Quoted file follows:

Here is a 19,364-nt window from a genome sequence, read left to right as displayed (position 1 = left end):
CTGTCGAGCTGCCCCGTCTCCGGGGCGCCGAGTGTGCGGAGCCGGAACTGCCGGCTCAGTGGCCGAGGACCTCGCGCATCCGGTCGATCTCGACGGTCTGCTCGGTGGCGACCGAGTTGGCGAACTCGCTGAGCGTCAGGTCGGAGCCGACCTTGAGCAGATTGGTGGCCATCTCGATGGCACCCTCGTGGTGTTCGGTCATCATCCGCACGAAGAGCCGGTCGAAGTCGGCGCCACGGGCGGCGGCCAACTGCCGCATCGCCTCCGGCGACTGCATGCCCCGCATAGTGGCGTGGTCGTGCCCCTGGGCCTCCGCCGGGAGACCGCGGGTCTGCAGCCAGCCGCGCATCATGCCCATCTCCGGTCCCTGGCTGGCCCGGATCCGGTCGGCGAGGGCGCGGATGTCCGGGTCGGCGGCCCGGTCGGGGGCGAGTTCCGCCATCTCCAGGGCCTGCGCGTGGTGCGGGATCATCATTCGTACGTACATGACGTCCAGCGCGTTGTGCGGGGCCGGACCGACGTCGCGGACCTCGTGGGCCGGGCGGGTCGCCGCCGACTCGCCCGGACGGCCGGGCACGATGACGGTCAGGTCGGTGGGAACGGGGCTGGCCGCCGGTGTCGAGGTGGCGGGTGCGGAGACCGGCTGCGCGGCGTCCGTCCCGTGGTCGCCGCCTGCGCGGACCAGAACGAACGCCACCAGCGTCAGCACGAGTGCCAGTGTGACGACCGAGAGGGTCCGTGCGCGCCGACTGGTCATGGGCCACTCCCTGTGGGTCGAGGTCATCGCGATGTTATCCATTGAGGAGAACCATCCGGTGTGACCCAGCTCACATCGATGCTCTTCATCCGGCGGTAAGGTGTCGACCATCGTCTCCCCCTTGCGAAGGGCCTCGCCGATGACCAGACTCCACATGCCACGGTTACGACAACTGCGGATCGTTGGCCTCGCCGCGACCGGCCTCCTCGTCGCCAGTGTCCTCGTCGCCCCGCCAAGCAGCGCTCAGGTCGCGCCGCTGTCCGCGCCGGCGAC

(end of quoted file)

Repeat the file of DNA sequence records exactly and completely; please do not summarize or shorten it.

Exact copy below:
Here is a 19,364-nt window from a genome sequence, read left to right as displayed (position 1 = left end):
CTGTCGAGCTGCCCCGTCTCCGGGGCGCCGAGTGTGCGGAGCCGGAACTGCCGGCTCAGTGGCCGAGGACCTCGCGCATCCGGTCGATCTCGACGGTCTGCTCGGTGGCGACCGAGTTGGCGAACTCGCTGAGCGTCAGGTCGGAGCCGACCTTGAGCAGATTGGTGGCCATCTCGATGGCACCCTCGTGGTGTTCGGTCATCATCCGCACGAAGAGCCGGTCGAAGTCGGCGCCACGGGCGGCGGCCAACTGCCGCATCGCCTCCGGCGACTGCATGCCCCGCATAGTGGCGTGGTCGTGCCCCTGGGCCTCCGCCGGGAGACCGCGGGTCTGCAGCCAGCCGCGCATCATGCCCATCTCCGGTCCCTGGCTGGCCCGGATCCGGTCGGCGAGGGCGCGGATGTCCGGGTCGGCGGCCCGGTCGGGGGCGAGTTCCGCCATCTCCAGGGCCTGCGCGTGGTGCGGGATCATCATTCGTACGTACATGACGTCCAGCGCGTTGTGCGGGGCCGGACCGACGTCGCGGACCTCGTGGGCCGGGCGGGTCGCCGCCGACTCGCCCGGACGGCCGGGCACGATGACGGTCAGGTCGGTGGGAACGGGGCTGGCCGCCGGTGTCGAGGTGGCGGGTGCGGAGACCGGCTGCGCGGCGTCCGTCCCGTGGTCGCCGCCTGCGCGGACCAGAACGAACGCCACCAGCGTCAGCACGAGTGCCAGTGTGACGACCGAGAGGGTCCGTGCGCGCCGACTGGTCATGGGCCACTCCCTGTGGGTCGAGGTCATCGCGATGTTATCCATTGAGGAGAACCATCCGGTGTGACCCAGCTCACATCGATGCTCTTCATCCGGCGGTAAGGTGTCGACCATCGTCTCCCCCTTGCGAAGGGCCTCGCCGATGACCAGACTCCACATGCCACGGTTACGACAACTGCGGATCGTTGGCCTCGCCGCGACCGGCCTCCTCGTCGCCAGTGTCCTCGTCGCCCCGCCAAGCAGCGCTCAGGTCGCGCCGCTGTCCGCGCCGGCGAC